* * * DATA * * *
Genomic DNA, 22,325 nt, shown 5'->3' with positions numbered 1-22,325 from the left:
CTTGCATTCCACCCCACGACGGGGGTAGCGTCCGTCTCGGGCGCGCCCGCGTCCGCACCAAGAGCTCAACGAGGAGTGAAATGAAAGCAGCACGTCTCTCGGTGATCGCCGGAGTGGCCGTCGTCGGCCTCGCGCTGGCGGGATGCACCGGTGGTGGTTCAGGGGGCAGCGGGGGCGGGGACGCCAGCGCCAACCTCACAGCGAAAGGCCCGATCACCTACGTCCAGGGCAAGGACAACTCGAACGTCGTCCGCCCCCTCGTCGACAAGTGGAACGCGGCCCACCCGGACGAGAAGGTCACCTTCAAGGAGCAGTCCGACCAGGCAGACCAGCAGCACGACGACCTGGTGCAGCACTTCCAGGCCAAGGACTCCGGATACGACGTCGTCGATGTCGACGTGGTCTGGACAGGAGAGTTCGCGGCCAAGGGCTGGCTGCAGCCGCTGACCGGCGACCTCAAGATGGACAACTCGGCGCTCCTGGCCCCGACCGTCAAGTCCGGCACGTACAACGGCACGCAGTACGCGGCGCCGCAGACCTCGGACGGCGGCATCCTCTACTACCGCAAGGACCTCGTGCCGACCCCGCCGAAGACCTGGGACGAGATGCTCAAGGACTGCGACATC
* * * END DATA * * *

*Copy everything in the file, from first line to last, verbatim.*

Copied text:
Genomic DNA, 22,325 nt, shown 5'->3' with positions numbered 1-22,325 from the left:
CTTGCATTCCACCCCACGACGGGGGTAGCGTCCGTCTCGGGCGCGCCCGCGTCCGCACCAAGAGCTCAACGAGGAGTGAAATGAAAGCAGCACGTCTCTCGGTGATCGCCGGAGTGGCCGTCGTCGGCCTCGCGCTGGCGGGATGCACCGGTGGTGGTTCAGGGGGCAGCGGGGGCGGGGACGCCAGCGCCAACCTCACAGCGAAAGGCCCGATCACCTACGTCCAGGGCAAGGACAACTCGAACGTCGTCCGCCCCCTCGTCGACAAGTGGAACGCGGCCCACCCGGACGAGAAGGTCACCTTCAAGGAGCAGTCCGACCAGGCAGACCAGCAGCACGACGACCTGGTGCAGCACTTCCAGGCCAAGGACTCCGGATACGACGTCGTCGATGTCGACGTGGTCTGGACAGGAGAGTTCGCGGCCAAGGGCTGGCTGCAGCCGCTGACCGGCGACCTCAAGATGGACAACTCGGCGCTCCTGGCCCCGACCGTCAAGTCCGGCACGTACAACGGCACGCAGTACGCGGCGCCGCAGACCTCGGACGGCGGCATCCTCTACTACCGCAAGGACCTCGTGCCGACCCCGCCGAAGACCTGGGACGAGATGCTCAAGGACTGCGACATC